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Viewpoint |

Antiretroviral Preexposure Prophylaxis Opportunities and Challenges for Primary Care Physicians

Kenneth H. Mayer, MD1,2; Douglas S. Krakower, MD1,2; Stephen L. Boswell, MD1,2
[+] Author Affiliations
1The Fenway Institute, Fenway Health, Boston, Massachusetts
2Department of Medicine, Beth Israel Deaconess Medical Center, Harvard Medical School, Boston, Massachusetts
JAMA. 2016;315(9):867-868. doi:10.1001/jama.2016.0318.
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This Viewpoint urges greater involvement of primary care physicians in screening patients for risky sexual behaviors and prescribing preexposure prophylactic antiviral medication to those at risk of HIV infection.

Soon after the AIDS epidemic first was recognized in 1981, it became clear that penile-anal and penile-vaginal sex were primary causes of HIV spread and that safer sex practices (ie, abstinence, monogamy, consistent condom use, and substitution of less risky behaviors, such as oral sex) were protective against human immunodeficiency virus (HIV). These prevention approaches seemed effective as new HIV infections decreased from more than 100 000 per year in the 1980s to approximately 50 000 per year by the mid-1990s.1 Although early mortality among sexually active individuals infected with HIV explained some of the decrease, increased condom use clearly played a role.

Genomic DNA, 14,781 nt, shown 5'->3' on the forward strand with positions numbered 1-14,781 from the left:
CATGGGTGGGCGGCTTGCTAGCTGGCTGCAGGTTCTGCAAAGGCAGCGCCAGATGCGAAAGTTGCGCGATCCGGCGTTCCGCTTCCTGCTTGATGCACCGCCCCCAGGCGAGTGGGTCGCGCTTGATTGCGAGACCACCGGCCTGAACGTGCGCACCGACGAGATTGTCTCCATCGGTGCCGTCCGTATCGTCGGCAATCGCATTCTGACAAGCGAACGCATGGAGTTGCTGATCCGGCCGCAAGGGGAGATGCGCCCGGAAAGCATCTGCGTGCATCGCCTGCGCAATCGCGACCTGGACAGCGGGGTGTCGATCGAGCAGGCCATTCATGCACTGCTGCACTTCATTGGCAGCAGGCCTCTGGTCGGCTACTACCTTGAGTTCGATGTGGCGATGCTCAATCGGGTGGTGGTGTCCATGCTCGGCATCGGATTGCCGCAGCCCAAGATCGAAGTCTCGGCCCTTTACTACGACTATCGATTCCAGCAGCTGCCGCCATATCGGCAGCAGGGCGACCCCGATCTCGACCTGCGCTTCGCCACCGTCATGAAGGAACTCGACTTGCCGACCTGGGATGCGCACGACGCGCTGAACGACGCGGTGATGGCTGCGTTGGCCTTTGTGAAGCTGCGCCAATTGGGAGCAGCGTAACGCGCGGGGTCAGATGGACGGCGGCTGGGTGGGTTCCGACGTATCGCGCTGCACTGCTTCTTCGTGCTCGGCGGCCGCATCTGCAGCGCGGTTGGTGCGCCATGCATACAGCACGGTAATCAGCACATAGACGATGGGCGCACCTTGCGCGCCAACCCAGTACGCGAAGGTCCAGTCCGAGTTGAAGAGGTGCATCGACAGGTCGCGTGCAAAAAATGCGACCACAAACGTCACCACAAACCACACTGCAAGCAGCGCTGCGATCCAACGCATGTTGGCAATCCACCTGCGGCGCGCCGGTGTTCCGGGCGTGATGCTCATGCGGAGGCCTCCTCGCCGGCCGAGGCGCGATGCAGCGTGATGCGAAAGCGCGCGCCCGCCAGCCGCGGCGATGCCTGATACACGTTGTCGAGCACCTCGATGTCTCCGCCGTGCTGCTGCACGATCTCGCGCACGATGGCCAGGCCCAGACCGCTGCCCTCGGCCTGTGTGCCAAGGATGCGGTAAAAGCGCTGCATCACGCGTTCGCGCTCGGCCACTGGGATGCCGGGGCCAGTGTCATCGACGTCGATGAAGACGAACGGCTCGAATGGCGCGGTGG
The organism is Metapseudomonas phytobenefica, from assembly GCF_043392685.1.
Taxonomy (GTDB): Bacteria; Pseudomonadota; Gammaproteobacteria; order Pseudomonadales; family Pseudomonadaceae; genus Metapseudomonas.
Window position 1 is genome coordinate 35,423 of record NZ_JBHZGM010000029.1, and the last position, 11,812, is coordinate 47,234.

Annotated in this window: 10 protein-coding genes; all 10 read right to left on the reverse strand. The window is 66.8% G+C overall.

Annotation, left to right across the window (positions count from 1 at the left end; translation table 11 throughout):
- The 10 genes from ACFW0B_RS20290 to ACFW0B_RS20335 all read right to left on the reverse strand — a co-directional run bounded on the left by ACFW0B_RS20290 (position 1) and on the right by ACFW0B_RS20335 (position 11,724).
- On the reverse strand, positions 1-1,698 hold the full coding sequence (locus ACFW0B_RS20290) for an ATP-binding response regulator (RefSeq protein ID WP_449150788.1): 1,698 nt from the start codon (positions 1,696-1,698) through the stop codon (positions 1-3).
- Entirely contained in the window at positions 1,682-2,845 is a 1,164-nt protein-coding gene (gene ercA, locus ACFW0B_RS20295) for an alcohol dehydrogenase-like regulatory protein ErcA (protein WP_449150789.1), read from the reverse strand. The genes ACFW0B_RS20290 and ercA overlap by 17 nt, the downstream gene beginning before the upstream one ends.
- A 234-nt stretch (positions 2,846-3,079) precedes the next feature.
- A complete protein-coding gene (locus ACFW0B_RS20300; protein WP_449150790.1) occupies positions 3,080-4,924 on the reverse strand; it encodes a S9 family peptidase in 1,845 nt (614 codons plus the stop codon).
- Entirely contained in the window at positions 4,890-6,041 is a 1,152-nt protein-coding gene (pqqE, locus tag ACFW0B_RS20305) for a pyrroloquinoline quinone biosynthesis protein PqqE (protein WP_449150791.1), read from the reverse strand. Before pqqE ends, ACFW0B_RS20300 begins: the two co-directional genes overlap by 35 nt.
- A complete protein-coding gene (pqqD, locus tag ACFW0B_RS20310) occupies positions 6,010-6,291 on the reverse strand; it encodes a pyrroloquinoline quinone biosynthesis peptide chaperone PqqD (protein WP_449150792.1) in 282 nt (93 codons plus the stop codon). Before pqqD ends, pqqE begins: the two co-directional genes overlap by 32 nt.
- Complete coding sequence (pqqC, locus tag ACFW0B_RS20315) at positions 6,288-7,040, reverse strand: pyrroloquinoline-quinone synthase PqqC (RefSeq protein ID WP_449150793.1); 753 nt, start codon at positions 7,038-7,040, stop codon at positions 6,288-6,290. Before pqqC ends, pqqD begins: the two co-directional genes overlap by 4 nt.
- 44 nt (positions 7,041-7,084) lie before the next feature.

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The American Medical Association is accredited by the Accreditation Council for Continuing Medical Education to provide continuing medical education for physicians. The AMA designates this journal-based CME activity for a maximum of 1 AMA PRA Category 1 CreditTM per course. Physicians should claim only the credit commensurate with the extent of their participation in the activity. Physicians who complete the CME course and score at least 80% correct on the quiz are eligible for AMA PRA Category 1 CreditTM.
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